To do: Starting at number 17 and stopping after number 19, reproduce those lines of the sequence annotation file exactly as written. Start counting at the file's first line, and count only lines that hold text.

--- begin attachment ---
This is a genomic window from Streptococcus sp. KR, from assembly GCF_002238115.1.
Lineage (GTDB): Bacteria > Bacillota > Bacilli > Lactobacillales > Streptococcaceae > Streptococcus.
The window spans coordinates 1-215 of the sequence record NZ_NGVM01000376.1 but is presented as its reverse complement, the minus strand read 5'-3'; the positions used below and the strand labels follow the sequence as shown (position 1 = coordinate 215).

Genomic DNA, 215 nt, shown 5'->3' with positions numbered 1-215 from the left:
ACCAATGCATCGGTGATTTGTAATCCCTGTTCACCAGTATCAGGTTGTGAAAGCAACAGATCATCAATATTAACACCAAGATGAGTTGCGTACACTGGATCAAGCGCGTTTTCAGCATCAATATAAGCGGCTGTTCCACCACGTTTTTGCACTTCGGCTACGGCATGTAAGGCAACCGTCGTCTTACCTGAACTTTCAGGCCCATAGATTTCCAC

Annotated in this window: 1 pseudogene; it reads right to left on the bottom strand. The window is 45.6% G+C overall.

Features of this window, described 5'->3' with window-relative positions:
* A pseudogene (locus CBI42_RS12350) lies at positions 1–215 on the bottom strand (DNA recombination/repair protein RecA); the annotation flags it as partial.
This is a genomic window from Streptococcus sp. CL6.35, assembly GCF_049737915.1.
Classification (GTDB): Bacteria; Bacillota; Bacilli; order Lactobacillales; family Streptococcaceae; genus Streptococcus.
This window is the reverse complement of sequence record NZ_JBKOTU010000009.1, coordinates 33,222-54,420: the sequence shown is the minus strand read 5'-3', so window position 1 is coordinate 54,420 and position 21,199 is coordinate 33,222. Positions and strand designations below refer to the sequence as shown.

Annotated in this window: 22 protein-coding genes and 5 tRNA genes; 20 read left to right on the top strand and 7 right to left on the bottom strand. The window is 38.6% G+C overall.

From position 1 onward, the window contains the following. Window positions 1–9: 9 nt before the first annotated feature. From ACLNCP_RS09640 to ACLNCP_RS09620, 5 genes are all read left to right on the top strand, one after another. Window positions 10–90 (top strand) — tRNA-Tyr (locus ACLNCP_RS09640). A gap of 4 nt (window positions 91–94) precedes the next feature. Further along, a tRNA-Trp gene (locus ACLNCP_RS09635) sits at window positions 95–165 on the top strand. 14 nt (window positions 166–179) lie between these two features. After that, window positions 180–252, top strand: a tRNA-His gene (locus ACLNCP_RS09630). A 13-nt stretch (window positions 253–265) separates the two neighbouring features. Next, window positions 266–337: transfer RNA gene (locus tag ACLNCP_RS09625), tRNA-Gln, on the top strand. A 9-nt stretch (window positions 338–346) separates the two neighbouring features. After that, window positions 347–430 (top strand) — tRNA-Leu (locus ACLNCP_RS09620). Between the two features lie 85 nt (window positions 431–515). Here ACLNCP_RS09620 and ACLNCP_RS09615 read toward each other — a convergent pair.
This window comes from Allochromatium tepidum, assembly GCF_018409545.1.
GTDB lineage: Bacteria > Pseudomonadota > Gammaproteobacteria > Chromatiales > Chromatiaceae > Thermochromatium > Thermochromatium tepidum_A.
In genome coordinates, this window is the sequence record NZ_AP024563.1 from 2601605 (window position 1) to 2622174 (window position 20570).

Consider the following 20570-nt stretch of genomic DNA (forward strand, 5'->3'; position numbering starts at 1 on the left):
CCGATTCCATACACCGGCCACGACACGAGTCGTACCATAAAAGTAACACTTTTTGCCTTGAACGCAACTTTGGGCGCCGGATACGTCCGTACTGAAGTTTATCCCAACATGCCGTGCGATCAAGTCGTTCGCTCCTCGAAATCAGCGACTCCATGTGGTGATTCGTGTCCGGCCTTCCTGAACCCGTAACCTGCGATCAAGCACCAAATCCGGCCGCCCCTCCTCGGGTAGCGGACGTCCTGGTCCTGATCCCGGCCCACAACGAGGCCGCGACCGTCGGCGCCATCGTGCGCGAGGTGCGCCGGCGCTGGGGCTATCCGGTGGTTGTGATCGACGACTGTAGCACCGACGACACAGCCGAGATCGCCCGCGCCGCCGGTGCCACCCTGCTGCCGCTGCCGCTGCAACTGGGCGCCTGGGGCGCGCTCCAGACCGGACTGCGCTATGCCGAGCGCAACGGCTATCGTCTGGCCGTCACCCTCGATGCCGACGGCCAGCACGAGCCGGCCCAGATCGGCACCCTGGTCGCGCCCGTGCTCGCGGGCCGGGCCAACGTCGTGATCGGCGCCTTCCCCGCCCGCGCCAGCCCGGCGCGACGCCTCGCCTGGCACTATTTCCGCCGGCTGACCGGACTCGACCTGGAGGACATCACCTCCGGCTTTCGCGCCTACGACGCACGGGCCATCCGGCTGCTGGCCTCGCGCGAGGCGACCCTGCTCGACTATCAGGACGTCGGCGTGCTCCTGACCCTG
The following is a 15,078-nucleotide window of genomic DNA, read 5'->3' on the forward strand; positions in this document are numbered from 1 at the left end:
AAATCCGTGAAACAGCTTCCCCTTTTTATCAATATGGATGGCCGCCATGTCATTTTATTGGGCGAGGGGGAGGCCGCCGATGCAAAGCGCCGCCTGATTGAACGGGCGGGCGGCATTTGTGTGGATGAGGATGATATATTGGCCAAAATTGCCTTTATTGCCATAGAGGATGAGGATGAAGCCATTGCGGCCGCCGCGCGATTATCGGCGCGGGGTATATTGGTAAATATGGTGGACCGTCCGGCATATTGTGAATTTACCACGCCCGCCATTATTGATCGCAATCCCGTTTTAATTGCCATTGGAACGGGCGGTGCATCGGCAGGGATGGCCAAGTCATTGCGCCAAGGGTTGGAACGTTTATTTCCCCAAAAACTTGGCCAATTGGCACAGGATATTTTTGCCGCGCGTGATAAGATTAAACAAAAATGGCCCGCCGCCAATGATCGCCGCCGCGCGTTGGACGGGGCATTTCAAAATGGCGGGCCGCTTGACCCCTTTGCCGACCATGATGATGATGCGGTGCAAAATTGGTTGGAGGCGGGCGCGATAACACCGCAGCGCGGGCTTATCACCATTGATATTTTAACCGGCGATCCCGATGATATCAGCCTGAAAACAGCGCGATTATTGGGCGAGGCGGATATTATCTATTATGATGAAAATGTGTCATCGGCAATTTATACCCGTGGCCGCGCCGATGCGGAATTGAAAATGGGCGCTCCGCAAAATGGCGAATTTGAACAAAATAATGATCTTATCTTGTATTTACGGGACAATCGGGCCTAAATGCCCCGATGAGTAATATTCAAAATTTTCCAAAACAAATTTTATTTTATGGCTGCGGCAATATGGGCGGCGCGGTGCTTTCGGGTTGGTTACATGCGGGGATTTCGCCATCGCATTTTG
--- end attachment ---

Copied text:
Consider the following 20570-nt stretch of genomic DNA (forward strand, 5'->3'; position numbering starts at 1 on the left):
CCGATTCCATACACCGGCCACGACACGAGTCGTACCATAAAAGTAACACTTTTTGCCTTGAACGCAACTTTGGGCGCCGGATACGTCCGTACTGAAGTTTATCCCAACATGCCGTGCGATCAAGTCGTTCGCTCCTCGAAATCAGCGACTCCATGTGGTGATTCGTGTCCGGCCTTCCTGAACCCGTAACCTGCGATCAAGCACCAAATCCGGCCGCCCCTCCTCGGGTAGCGGACGTCCTGGTCCTGATCCCGGCCCACAACGAGGCCGCGACCGTCGGCGCCATCGTGCGCGAGGTGCGCCGGCGCTGGGGCTATCCGGTGGTTGTGATCGACGACTGTAGCACCGACGACACAGCCGAGATCGCCCGCGCCGCCGGTGCCACCCTGCTGCCGCTGCCGCTGCAACTGGGCGCCTGGGGCGCGCTCCAGACCGGACTGCGCTATGCCGAGCGCAACGGCTATCGTCTGGCCGTCACCCTCGATGCCGACGGCCAGCACGAGCCGGCCCAGATCGGCACCCTGGTCGCGCCCGTGCTCGCGGGCCGGGCCAACGTCGTGATCGGCGCCTTCCCCGCCCGCGCCAGCCCGGCGCGACGCCTCGCCTGGCACTATTTCCGCCGGCTGACCGGACTCGACCTGGAGGACATCACCTCCGGCTTTCGCGCCTACGACGCACGGGCCATCCGGCTGCTGGCCTCGCGCGAGGCGACCCTGCTCGACTATCAGGACGTCGGCGTGCTCCTGACCCTG
The following is a 15,078-nucleotide window of genomic DNA, read 5'->3' on the forward strand; positions in this document are numbered from 1 at the left end: